Editorial: ThumbsPublished 5:47am Sunday, February 10, 2013
This department of state government seems to get beat up for nearly any decision it makes, or doesn’t make, but here is one decision the DNR is making that everyone can agree is a good idea: an eagle cam that people can watch on the Internet.
The best way to get people excited about natural resources and public spaces is to connect them to it. The old way was to get them to the state parks and preserves. The new way is to bring the state parks and preserves to the people. A camera was installed above the nest late last year in a nest, in an undisclosed Twin Cities area location. It already contains three eggs that are expected to hatch sometime in early to mid-February.
The eagle cam was paid for by DNR’s Nongame Wildlife Program, which is largely funded by donations, including what’s known as the “chickadee check-off” on state income tax forms. Smart move, DNR.
How could someone do such a dastardly deed to an organization dedicated to helping people? The Fraternal Order of Eagles is community-minded. They helped to establish the Mother’s Day holiday. They raise funds to fight diseases such as Alzheimer’s. They support police and firefighters. The local club was broken into at 3:25 a.m. Wednesday. Nothing was missing, but the building was ransacked. It’s upsetting to hear, and we wish the Eagles nothing but the best regards in terms of getting the place back to normal.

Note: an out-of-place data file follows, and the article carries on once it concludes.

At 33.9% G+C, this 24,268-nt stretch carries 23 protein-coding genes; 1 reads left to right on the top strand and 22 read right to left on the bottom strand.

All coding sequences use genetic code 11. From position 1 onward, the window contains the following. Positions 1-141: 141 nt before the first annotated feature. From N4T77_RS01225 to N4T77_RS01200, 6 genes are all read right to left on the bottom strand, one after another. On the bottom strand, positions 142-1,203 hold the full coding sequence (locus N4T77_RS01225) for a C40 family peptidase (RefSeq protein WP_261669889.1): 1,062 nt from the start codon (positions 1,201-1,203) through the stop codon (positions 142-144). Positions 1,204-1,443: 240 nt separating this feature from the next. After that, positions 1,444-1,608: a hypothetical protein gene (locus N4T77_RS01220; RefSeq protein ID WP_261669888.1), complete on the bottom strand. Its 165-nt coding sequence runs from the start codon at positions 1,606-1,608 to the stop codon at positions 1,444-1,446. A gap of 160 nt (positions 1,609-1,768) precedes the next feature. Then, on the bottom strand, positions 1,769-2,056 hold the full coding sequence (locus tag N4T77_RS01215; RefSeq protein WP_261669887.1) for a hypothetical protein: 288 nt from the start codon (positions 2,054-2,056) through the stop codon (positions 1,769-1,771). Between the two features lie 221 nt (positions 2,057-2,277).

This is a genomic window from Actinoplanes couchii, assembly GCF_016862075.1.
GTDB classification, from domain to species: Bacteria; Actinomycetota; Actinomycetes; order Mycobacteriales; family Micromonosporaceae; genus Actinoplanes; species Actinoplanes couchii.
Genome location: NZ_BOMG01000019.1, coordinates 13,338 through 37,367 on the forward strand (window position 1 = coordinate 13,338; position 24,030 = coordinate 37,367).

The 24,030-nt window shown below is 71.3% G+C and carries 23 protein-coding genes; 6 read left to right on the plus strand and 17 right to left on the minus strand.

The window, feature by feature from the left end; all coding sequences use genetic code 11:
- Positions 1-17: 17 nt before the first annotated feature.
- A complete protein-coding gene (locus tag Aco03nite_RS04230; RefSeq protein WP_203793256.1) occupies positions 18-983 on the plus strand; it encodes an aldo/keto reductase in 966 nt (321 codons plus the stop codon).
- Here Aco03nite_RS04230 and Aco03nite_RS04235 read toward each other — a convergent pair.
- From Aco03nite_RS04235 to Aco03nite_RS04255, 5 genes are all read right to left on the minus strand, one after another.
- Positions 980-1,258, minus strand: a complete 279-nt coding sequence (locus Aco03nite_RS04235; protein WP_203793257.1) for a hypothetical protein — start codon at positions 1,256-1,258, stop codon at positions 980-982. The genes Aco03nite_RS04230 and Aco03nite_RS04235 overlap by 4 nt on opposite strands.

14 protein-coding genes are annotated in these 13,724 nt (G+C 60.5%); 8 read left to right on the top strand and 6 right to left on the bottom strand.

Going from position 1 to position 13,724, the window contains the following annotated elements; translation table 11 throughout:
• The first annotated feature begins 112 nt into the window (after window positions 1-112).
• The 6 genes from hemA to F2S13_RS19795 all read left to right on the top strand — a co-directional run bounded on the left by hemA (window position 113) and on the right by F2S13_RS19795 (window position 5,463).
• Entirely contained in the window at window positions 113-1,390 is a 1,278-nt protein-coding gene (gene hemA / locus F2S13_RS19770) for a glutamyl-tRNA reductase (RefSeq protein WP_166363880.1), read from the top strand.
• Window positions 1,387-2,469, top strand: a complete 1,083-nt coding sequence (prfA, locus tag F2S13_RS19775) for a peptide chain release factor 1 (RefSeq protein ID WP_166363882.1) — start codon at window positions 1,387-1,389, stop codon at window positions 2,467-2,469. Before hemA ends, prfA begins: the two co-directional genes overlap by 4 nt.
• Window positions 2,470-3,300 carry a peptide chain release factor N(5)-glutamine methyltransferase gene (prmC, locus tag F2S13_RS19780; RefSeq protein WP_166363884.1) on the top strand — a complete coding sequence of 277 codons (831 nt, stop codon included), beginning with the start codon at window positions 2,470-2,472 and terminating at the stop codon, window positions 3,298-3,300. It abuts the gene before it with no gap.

This one is a no-brainer. Writing a commercial that airs during the Super Bowl will easily earn a thumbs up. Behrends, a 2000 graduate of Albert Lea High School, was the co-writer for the “Miracle Stain” advertisement for Tide laundry detergent. It was about a man who spilled salsa, and the stain looks like former San Francisco 49ers quarterback Joe Montana. He attracts the attention of media and fans, but then finds his wife, a Baltimore Ravens fan, has washed the stain out with Tide. “It had a stain on it,” she says. The ad received praise from TV critics because it was a crowd pleaser. It used humor, not shock value, and used the product to make that humor, not some completely unrelated joke followed by a logo. We were glad to see it ranked No. 2 on USA Today’s annual Ad Meter contest.